Saturday, February 25, 2012
An article in last weekend's New York Times Magazine suggested that marketers target pregnant women. Get them in the door then, when they're buying all sorts of gear, and you could have a customer for life. I remember wending my way through those gear buying years. Did we need a pram, a convertible stroller, an umbrella stroller or a jogging stroller? Or all four? High chairs. Boosters. Bouncy chairs or swing? Child proofing gear for cabinets and stairs and outlets. Slings, front packs, back packs, stroller packs. Thermometers — forehead or ear? Medicine droppers and spoons. The amount of gear aimed at making life easier (?) for parents of infants and preschoolers is astounding.
Parents of teens are out of luck. No helpful parenting gear for us. They don't make the sort of thermometer that would be most helpful, one that measures a teen's emotional temperature. And they don't make a sarcasm detector. As The Boy and I made dinner the other night, and I tried to figure out just how much sarcasm a particular comment was meant to convey, I lamented aloud the lack of appropriate instrumentation. I wanted some sort of gauge that could give me a percent sarcasm reading: "82% probability this comment is intended to be sarcastic, respond seriously at own risk." Head's up display, preferably!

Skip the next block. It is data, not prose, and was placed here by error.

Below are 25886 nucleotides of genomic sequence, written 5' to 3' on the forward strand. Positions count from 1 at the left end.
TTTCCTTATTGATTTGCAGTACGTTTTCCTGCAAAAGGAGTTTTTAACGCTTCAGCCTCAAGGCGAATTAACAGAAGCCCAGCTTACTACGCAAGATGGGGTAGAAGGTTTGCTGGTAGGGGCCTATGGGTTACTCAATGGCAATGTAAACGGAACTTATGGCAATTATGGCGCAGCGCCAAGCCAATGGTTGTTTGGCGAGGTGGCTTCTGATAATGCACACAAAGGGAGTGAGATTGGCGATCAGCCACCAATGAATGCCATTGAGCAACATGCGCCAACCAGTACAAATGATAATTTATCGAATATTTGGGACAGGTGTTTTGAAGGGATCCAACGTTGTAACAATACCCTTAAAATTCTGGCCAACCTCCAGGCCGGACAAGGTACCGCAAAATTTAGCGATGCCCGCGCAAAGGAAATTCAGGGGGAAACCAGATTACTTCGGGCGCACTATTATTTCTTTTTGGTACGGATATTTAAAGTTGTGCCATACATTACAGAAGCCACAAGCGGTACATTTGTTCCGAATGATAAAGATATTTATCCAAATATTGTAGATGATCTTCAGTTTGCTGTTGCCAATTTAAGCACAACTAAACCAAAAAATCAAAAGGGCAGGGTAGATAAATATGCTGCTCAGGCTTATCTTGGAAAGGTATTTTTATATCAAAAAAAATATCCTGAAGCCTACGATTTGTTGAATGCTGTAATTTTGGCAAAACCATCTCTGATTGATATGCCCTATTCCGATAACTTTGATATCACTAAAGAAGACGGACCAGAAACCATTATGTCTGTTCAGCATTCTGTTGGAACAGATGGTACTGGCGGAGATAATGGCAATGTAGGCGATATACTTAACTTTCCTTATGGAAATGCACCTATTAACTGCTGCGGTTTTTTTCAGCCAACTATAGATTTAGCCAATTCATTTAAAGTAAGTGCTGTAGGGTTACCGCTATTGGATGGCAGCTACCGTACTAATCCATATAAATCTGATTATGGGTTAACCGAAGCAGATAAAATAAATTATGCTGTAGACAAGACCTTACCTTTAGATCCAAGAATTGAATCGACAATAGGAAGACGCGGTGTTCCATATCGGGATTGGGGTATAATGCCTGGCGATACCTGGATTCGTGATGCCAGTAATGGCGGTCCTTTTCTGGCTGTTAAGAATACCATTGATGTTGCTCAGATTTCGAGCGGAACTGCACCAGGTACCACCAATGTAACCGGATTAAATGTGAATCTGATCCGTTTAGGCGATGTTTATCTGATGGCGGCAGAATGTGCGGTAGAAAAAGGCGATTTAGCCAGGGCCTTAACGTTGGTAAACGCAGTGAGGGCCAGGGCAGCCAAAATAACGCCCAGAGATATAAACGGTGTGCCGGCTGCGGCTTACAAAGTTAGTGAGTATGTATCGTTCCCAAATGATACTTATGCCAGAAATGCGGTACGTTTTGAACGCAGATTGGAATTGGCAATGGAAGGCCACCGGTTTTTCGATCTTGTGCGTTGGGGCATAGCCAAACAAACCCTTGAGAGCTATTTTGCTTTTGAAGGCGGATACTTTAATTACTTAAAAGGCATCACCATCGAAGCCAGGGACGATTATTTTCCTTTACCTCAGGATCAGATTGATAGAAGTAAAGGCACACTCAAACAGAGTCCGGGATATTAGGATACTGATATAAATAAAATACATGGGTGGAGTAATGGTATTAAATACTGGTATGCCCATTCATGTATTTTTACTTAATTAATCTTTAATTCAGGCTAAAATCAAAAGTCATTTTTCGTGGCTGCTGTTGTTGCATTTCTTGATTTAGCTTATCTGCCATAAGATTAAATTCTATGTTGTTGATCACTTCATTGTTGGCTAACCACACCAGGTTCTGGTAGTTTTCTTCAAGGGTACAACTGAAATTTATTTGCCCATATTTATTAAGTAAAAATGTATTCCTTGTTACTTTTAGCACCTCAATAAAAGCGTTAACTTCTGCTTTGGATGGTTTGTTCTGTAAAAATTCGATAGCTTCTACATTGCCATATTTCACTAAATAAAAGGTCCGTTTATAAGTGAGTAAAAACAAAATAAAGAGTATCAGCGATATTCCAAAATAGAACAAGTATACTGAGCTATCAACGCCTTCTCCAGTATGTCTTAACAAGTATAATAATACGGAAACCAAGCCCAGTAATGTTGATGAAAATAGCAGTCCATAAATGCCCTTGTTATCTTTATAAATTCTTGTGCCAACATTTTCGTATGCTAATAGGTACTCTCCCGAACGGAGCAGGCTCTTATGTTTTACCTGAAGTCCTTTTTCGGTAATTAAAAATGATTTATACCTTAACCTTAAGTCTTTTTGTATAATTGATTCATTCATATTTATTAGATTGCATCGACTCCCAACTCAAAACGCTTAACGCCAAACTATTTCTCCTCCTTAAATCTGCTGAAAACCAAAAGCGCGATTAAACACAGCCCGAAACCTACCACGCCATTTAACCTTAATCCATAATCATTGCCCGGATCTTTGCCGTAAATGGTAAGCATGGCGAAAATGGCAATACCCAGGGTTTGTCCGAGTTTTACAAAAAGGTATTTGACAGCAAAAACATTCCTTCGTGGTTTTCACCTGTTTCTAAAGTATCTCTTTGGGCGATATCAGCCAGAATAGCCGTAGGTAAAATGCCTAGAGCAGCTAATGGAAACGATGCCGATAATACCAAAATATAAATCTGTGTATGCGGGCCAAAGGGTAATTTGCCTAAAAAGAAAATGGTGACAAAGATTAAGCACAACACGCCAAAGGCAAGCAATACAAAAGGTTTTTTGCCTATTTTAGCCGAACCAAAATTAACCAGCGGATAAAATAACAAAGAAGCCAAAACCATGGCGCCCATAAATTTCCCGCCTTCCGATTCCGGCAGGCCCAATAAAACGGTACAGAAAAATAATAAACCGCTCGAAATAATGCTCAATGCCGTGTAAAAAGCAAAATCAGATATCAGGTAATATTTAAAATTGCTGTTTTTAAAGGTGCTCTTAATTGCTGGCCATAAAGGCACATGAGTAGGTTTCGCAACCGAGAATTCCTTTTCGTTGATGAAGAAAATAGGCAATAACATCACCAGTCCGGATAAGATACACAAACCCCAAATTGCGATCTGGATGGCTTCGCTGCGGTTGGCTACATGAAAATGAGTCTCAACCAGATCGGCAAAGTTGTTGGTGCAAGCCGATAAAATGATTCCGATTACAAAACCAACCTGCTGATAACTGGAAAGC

For another look at sarcasm, read Joe Simmons SJ in the Jesuit Post: Sarcasm Part 2: Simpsons, Seinfeld and St. Ignatius' Response to Cynicism. Note the sarcasm detector I covet in the illustration!
Posted by Michelle at 9:36 PM